I've been revisiting some recordings produced by John Culshaw, and once again I'm reminded that I love, absolutely love, "stereo staging" in recordings of theatre pieces (musicals, plays, operas).
When stereo came in, there was a lot of question about whether voices needed to move across the stereo arc -- did listeners need to hear a voice moving when a character moves, or would that just be distracting? Culshaw was one producer who was certain that, as he wrote, "if the baritone needs to flee from the tenor's wrath, he must obviously move away from him." So he and his other producers prepared for each opera recording by writing out all the movements that the characters would make, and then actually rehearsing the singers in where they were supposed to move, even putting numbers on the floor so they'd know where to stand at a given moment. (The singers had to move while singing, because the early stereo setups meant that you couldn't achieve a convincing movement by just panning the voice; it had to be the real sound of moving from one microphone to the next.) His recording of Georg Solti conducting Wagner's Rheingold, the first huge hit in stereo opera -- it stunned everyone by breaking onto the Billboard pop charts -- was full of this stuff.
As Culshaw explained in his liner notes, he not only staged operas from left to right but from front to back, so the voices would move backwards to indicate that they were at the back of the stage. In the first scene of Rheingold, when Alberich the dwarf is chasing the Rhine Maidens around the river, the voices move while the chase goes on, and when one of the maidens swims away to a higher point, she moves to the extreme right side and also moves back a bit (so her voice will be in a different acoustic for her next line). With the recording of Britten's Peter Grimes, even though Culshaw didn't have time to produce it himself, he and Benjamin Britten prepared for the recording by plotting out every movement and perspective: where the door would be in the pub scene, where Grimes' window would be. You can actually hear Peter Pears' footsteps as he walks from left to right, which is certainly something you don't usually hear in a studio recording.
Anyway, while some companies took up this idea for stereo demonstration purposes, not all of them really embraced it, and a few just flat-out rejected it. (When Herbert Von Karajan went to Deutsche Grammophon after recording operas with Culshaw for several years, he tried to talk his German producers into using Culshaw's techniques, but they talked him out of it, preferring to have the voices remain static.) And as time went on and stereo became commonplace rather than a gimmick, most opera recordings no longer had a lot of movement; they'd use such effects occasionally for entrances and exits, but they would not have a singer's voice actually move across the stage to correspond with some movement that would occur in a stage production. Culshaw's successors at Decca kept the technique going for a little while (the first recording of Britten's Death in Venice has the voices moving around more or less as they did in the first stage production), but mostly gave it up after a while. You'll almost never hear an opera recording with a true stereo staging plan.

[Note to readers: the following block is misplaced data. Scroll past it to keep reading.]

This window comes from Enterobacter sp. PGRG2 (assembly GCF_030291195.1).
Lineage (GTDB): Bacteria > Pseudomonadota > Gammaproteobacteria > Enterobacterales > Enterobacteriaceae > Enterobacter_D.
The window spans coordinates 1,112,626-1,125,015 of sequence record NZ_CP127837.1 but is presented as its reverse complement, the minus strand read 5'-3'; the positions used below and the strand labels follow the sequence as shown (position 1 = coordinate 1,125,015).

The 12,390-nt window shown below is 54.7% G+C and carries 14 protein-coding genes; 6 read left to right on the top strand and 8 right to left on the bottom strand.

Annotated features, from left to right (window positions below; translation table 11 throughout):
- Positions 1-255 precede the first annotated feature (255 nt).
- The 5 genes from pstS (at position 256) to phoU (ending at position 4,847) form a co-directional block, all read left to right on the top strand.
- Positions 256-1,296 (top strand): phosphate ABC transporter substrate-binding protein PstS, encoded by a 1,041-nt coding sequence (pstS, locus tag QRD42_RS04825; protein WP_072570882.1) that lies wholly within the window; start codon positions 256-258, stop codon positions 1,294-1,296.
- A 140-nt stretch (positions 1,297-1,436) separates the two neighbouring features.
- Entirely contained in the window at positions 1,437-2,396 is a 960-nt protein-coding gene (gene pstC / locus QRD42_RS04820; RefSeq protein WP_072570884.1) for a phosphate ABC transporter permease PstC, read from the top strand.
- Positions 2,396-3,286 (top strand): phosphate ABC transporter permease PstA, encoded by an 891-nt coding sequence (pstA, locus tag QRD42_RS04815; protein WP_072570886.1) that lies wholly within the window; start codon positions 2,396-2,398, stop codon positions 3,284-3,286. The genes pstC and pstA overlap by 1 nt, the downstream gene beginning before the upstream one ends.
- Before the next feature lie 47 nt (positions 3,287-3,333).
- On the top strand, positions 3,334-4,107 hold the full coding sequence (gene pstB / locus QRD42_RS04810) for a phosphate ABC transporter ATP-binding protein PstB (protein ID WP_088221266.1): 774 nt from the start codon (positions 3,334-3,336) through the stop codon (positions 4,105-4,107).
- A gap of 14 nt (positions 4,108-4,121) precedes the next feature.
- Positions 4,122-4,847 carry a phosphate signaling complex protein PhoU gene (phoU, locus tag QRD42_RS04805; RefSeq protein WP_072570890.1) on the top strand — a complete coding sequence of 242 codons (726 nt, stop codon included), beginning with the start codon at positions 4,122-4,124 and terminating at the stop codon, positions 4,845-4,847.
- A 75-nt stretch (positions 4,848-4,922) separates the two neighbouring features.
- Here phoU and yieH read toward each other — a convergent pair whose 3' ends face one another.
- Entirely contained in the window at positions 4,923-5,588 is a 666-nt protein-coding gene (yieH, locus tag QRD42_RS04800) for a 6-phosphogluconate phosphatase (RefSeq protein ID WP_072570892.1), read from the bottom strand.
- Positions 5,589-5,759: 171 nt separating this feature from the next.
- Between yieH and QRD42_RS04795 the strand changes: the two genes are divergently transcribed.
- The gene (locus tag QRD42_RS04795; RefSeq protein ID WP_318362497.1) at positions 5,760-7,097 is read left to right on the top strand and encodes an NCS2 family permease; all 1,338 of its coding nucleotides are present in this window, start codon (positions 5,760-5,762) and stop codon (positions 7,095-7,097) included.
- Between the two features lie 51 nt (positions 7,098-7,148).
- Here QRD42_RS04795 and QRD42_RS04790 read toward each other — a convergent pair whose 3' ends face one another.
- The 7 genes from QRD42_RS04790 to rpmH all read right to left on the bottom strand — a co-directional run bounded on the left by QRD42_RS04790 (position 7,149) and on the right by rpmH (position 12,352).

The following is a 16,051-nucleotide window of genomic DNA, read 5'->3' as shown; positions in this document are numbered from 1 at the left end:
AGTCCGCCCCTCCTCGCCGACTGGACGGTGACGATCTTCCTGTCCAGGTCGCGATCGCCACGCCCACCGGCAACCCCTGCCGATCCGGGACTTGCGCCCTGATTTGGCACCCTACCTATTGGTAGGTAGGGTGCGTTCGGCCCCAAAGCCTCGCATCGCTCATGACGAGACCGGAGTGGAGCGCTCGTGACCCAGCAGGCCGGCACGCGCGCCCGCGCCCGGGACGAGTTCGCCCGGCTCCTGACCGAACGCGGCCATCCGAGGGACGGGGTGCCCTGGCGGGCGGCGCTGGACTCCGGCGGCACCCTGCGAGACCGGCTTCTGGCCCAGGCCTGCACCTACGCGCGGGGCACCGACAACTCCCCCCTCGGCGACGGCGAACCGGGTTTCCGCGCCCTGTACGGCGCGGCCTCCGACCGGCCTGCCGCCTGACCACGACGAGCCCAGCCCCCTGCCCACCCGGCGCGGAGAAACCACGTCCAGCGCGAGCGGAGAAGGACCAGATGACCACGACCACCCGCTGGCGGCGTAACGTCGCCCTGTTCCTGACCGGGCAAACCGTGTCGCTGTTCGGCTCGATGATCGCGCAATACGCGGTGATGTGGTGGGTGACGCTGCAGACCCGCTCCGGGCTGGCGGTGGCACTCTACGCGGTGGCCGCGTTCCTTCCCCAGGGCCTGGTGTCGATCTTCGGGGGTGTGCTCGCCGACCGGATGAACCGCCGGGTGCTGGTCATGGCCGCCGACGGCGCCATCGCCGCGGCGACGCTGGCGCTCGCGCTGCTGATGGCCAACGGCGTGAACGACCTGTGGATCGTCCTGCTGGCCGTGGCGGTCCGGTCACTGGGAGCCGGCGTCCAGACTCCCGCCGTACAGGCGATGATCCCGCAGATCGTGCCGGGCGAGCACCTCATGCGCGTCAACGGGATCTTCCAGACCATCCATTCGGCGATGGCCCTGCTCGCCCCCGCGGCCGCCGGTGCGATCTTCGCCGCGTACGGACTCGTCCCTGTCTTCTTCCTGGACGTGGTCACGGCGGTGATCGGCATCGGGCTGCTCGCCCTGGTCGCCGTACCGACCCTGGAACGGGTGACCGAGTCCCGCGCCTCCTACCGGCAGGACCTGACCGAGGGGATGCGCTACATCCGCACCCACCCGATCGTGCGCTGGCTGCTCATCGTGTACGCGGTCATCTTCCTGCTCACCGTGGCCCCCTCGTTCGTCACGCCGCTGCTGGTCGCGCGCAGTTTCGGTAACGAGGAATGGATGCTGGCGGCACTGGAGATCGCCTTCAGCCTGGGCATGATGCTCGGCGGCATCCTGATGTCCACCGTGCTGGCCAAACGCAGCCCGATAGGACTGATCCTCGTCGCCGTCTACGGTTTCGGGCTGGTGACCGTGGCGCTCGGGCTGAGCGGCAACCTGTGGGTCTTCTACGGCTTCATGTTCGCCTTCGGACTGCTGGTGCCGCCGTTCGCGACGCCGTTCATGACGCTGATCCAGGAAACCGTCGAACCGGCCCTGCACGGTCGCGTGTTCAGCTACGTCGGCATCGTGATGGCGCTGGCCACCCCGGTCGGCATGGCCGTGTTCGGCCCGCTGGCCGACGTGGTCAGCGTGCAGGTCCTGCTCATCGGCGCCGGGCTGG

I understand why this died out, because it's gimmicky and sometimes counter-productive. (Culshaw would sometimes have a whole aria sung in one speaker because the character was supposed to be sitting or standing at the left side of the stage. But as Culshaw's assistant and later senior Decca opera producer Christopher Raeburn pointed out, when someone sings an aria, you should have them dead center; it's just not effective to have the voice at one extreme or the other.) And there are a lot of late '50s recordings of operas, musicals and spoken-word performances that use stereo not just as a gimmick but a really pointless one: they'll have voices bouncing back and forth between right and left for no clear reason, just to show that they can do it. That's irritating and gets in the way of appreciating the performance.
But the basic principle behind the "stereo staging" approach -- that if you're recording a theatrical work, there should be some sense of where people are and why -- is one that I find makes for more exciting listening. Not only because you can follow the singers' movements but because it creates more variety not to have every singer in one position and one acoustic for an entire scene. If a movement is important to the scene, then it makes sense to put it in the stereo spread, the way producers put in important sound effects. (In The Marriage of Figaro, for example, every producer of an audio recording knows he's supposed to put in the sound of Susanna slapping Figaro. Yet they'll leave Susanna in one place for the whole scene, even though she's supposed to come in from offstage, approach Figaro, and then approach other characters.) It's not a big deal, obviously, but it does enhance the experience if done right; it helps make an audio opera recording into a "theatre of the mind" experience.
I think the last recording to really use this technique elaborately, and certainly one of the best, was the 1976 recording of Porgy and Bess by the Houston Grand Opera company (the best of the three recordings of Gershwin's complete score). The producer, Thomas Z. Shepard, who was RCA's head of classical and Broadway recordings, not only filled the recording with sound effects, but incorporated all kinds of audio movements to stand in for movements he'd seen on stage. It's one of the things that makes that recording feel much more theatrical and alive than other recordings of this piece. (Shepard also sometimes used this in his Broadway recordings -- in Sondheim's Pacific Overtures, you can hear the two characters in "Poems" walk from speaker to speaker as they walk across the stage.)